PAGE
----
Theoretical Grounding for Computer Assisted Expert Text reading (CASTR)

Jean Guy Meunier, Pierre Poirier, Jean Danis, Nicolas Payette


Digital humanities’ technology has mainly focused its development on scholarly text digitalization and text analysis . It is only recently that attention has been payed to the activity of reading in a computerized environment. Some main causes of this have been the advent of the Ebook but more importantly the massive enterprise of text digitalization .(Gallica, Google Books, World Wide library, etc.)

In this new environment, the classical scholarly reading of text (be they manuscripts or codex) is radically transformed. The practices that scholars had slowly developed, refined and consolidated throughout the centuries and disciplinary constraints are suddenly confronted to the new types of digital text presentations, scrolling, visualisations, hypertexting, networking, etc., and maybe more importantly, to new modes of parsing, commenting, annotating, synthesizing and, finally, writing and dissemination. Even the solitude of text meditation is now broken by the ocean of related texts, interactive comments, social scholarly interventions, etc. In order to assist in this transformed type of reading, some digital technologies have emerged. Among them, one can find QDAMiner In Vivo, Atlas and more recently Pliny. We are also involved in this type of technology (Danis, Payette and Meunier, 2008).

In this paper, we analyze, in a very exploratory manner, three main dimensions of computer assister scholarly reading of text (CASROT) : the cognitive, the computational and the software dimension. The cognitive dimension of scholarly reading pertains not the nature of reading as a psychological activity but to the complex interpretative act of going through argumentations, narrations, descriptions, demonstrations, dialogs, themes, etc. that are contained in a text. This interpretative activity is not in itself a rule governed behaviour   albeit a text may present some strong regularities: a genre (Rastier, 2001), a rhetorical structure (Mann and Thomson, 1988), a logical structure (Hobbs, 1990, Bringsjord and Zenzen, 2003). It is closer to what the hermeneutic tradition call the “understanding“ (verstehen) of a text : A cognitive process that is rooted in linguistic, semantic, inferential, pragmatic, cultural, social, structures, etc. And even after this as been dug into, the text does not reveal itself in totality. A new reading is always possible. Every text is polyvalent. It varies its meaning on reception (Jaus, 1978) and reader (Eco, 1965) and does not necessarily reveal itself in a first reading or even in a first analysis (e.g. the Bible or the Koran). The hermeneutic tradition has been repeating this for at least the last century (Schleiermacher, 1987; Heidegger, 1962; Gadamer, 1996; Habermas, 1984, 1987). Contemporary theories of reading adhere to this thesis (Iser, 1985; Fish, 1980; Barthes 1970 Gervais 1993) and a technology that wishes to assist a scholarly reading must respect its complex cyclic nature.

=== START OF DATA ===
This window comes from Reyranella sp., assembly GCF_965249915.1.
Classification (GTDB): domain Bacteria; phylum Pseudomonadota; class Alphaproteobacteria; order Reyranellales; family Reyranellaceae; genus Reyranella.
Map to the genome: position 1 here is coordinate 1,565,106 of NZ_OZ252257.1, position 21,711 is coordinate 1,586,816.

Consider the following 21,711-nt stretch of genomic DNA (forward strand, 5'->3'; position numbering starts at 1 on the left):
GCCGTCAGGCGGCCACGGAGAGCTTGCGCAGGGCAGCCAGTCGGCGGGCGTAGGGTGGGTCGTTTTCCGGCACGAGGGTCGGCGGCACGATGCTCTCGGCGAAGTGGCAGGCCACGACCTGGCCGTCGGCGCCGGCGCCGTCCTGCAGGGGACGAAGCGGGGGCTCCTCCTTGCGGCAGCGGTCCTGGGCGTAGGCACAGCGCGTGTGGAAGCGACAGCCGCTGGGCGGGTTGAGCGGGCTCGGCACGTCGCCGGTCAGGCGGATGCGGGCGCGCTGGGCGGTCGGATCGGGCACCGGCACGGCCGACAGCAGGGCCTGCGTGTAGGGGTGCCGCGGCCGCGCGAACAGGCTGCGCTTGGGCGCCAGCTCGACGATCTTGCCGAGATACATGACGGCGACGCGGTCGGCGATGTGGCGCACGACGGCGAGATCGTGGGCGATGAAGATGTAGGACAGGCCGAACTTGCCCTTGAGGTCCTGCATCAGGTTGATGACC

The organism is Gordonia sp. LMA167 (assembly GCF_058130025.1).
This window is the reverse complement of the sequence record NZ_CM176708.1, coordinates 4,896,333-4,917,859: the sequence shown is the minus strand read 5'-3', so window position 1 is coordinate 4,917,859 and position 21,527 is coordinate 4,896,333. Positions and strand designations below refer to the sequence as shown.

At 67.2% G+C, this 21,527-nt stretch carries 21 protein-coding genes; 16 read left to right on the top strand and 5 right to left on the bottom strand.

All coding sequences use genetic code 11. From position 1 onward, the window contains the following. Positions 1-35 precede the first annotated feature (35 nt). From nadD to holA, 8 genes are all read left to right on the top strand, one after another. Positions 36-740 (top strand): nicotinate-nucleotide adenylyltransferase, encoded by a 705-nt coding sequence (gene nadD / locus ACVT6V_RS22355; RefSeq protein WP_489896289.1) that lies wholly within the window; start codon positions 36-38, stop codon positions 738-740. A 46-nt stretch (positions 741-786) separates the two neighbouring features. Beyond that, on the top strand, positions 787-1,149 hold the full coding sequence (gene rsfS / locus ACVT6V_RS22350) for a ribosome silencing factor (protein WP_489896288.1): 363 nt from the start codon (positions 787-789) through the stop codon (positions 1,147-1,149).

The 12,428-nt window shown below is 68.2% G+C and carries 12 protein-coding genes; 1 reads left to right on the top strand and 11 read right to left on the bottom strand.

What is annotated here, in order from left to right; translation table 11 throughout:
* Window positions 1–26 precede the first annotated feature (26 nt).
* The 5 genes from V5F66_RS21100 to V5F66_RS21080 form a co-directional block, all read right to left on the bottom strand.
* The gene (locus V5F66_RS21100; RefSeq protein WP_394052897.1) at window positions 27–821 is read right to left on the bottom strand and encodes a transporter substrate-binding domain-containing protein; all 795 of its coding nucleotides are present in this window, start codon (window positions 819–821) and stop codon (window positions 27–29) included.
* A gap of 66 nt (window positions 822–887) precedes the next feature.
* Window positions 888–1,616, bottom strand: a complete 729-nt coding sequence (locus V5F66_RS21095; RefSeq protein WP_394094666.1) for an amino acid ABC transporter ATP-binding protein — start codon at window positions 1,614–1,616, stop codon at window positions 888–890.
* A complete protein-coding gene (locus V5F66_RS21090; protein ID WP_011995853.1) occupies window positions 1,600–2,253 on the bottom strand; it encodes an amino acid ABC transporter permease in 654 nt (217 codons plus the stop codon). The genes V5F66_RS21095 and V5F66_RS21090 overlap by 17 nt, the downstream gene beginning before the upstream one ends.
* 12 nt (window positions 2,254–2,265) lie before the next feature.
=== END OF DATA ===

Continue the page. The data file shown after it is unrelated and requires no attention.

The computational dimension is even more challenging. As the hermeneutic tradition insists, reading is a kind of dialog with a text. The content changes throughout the interaction with the reader. More so, the reader itself changes his own  background knowledge and attitude as he travels through the text

This interaction implies a modification of computational models of text reading. A computational model cannot be a sort of well formedness or pattern recognition process, or a kind of algorithmic extraction of “content” procedure. This particular interaction goes in hand with new reading strategies that are complementary to the typical linear reading process.( quantitative reading/hypertextual reading etc.) Technicaly, this imply computational models that allow dynamic interactions between micro-textual reading and global structuring  processes. All of this interaction should at the same time allow interpretation based on a changing structures that are constantly modified throughout reading process.   

Because of the constant interventions of the reader in the core of the text by annotating commenting, rewriting, social linking, etc., the computation itself has become interactive computation (Van Leeuwen & Wiederman, 2000) or what now has been called hypercomputation. (Clelland 199x, Bringjord & Zenzen 2003, Syropoulos 2008) A technology that wishes to assist this interaction must innovate on the computational level of the technology.

Finally, the software dimension pertains to the material computer implementation of these cyclic and interactive properties of scholarly reading. The cyclic dimension requires high flexibility in the myriad of functions. The interactive dimension opens up on constant introduction of new layers to the text and even more so with the social intervention of other readers.


reading, textual analysis, professional reading environments

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